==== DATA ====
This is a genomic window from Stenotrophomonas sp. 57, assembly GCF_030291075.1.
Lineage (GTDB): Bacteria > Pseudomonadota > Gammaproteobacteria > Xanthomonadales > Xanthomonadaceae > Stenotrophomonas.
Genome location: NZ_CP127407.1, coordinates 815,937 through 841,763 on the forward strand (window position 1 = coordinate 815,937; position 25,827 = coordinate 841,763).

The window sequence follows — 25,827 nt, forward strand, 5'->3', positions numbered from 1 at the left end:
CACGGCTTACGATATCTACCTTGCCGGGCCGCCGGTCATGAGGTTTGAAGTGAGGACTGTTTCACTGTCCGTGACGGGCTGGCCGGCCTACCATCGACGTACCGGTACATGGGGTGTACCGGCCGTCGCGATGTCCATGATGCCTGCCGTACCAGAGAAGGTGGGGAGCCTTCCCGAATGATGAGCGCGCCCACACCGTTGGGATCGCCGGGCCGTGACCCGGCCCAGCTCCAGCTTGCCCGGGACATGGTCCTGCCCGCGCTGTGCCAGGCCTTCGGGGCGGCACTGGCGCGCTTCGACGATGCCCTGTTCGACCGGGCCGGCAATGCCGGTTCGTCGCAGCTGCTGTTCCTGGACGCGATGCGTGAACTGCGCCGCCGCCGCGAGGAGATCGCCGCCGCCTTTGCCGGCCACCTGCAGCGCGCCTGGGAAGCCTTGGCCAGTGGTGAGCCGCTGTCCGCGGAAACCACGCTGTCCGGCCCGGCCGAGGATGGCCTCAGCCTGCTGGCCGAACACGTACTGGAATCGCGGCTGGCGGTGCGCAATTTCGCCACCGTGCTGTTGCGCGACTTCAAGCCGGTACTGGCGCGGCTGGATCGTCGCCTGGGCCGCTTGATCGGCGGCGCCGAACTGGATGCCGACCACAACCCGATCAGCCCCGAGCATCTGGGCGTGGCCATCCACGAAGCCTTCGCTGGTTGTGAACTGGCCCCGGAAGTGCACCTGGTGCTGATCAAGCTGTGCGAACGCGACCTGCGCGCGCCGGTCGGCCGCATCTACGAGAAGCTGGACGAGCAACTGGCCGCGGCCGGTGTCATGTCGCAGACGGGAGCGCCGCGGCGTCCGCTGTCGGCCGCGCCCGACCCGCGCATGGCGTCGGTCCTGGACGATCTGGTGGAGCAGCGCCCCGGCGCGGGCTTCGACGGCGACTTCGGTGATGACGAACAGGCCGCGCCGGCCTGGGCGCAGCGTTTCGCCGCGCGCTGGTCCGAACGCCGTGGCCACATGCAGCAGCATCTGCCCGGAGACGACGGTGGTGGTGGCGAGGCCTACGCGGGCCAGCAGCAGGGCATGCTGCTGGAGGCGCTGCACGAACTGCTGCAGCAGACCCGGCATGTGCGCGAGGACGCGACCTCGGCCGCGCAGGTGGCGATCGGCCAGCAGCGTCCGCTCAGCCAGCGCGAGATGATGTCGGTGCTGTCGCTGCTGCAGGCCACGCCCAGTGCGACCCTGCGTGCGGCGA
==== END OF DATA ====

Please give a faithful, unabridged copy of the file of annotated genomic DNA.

This is a genomic window from Stenotrophomonas sp. 57, assembly GCF_030291075.1.
Lineage (GTDB): Bacteria > Pseudomonadota > Gammaproteobacteria > Xanthomonadales > Xanthomonadaceae > Stenotrophomonas.
Genome location: NZ_CP127407.1, coordinates 815,937 through 841,763 on the forward strand (window position 1 = coordinate 815,937; position 25,827 = coordinate 841,763).

The window sequence follows — 25,827 nt, forward strand, 5'->3', positions numbered from 1 at the left end:
CACGGCTTACGATATCTACCTTGCCGGGCCGCCGGTCATGAGGTTTGAAGTGAGGACTGTTTCACTGTCCGTGACGGGCTGGCCGGCCTACCATCGACGTACCGGTACATGGGGTGTACCGGCCGTCGCGATGTCCATGATGCCTGCCGTACCAGAGAAGGTGGGGAGCCTTCCCGAATGATGAGCGCGCCCACACCGTTGGGATCGCCGGGCCGTGACCCGGCCCAGCTCCAGCTTGCCCGGGACATGGTCCTGCCCGCGCTGTGCCAGGCCTTCGGGGCGGCACTGGCGCGCTTCGACGATGCCCTGTTCGACCGGGCCGGCAATGCCGGTTCGTCGCAGCTGCTGTTCCTGGACGCGATGCGTGAACTGCGCCGCCGCCGCGAGGAGATCGCCGCCGCCTTTGCCGGCCACCTGCAGCGCGCCTGGGAAGCCTTGGCCAGTGGTGAGCCGCTGTCCGCGGAAACCACGCTGTCCGGCCCGGCCGAGGATGGCCTCAGCCTGCTGGCCGAACACGTACTGGAATCGCGGCTGGCGGTGCGCAATTTCGCCACCGTGCTGTTGCGCGACTTCAAGCCGGTACTGGCGCGGCTGGATCGTCGCCTGGGCCGCTTGATCGGCGGCGCCGAACTGGATGCCGACCACAACCCGATCAGCCCCGAGCATCTGGGCGTGGCCATCCACGAAGCCTTCGCTGGTTGTGAACTGGCCCCGGAAGTGCACCTGGTGCTGATCAAGCTGTGCGAACGCGACCTGCGCGCGCCGGTCGGCCGCATCTACGAGAAGCTGGACGAGCAACTGGCCGCGGCCGGTGTCATGTCGCAGACGGGAGCGCCGCGGCGTCCGCTGTCGGCCGCGCCCGACCCGCGCATGGCGTCGGTCCTGGACGATCTGGTGGAGCAGCGCCCCGGCGCGGGCTTCGACGGCGACTTCGGTGATGACGAACAGGCCGCGCCGGCCTGGGCGCAGCGTTTCGCCGCGCGCTGGTCCGAACGCCGTGGCCACATGCAGCAGCATCTGCCCGGAGACGACGGTGGTGGTGGCGAGGCCTACGCGGGCCAGCAGCAGGGCATGCTGCTGGAGGCGCTGCACGAACTGCTGCAGCAGACCCGGCATGTGCGCGAGGACGCGACCTCGGCCGCGCAGGTGGCGATCGGCCAGCAGCGTCCGCTCAGCCAGCGCGAGATGATGTCGGTGCTGTCGCTGCTGCAGGCCACGCCCAGTGCGACCCTGCGTGCGGCGA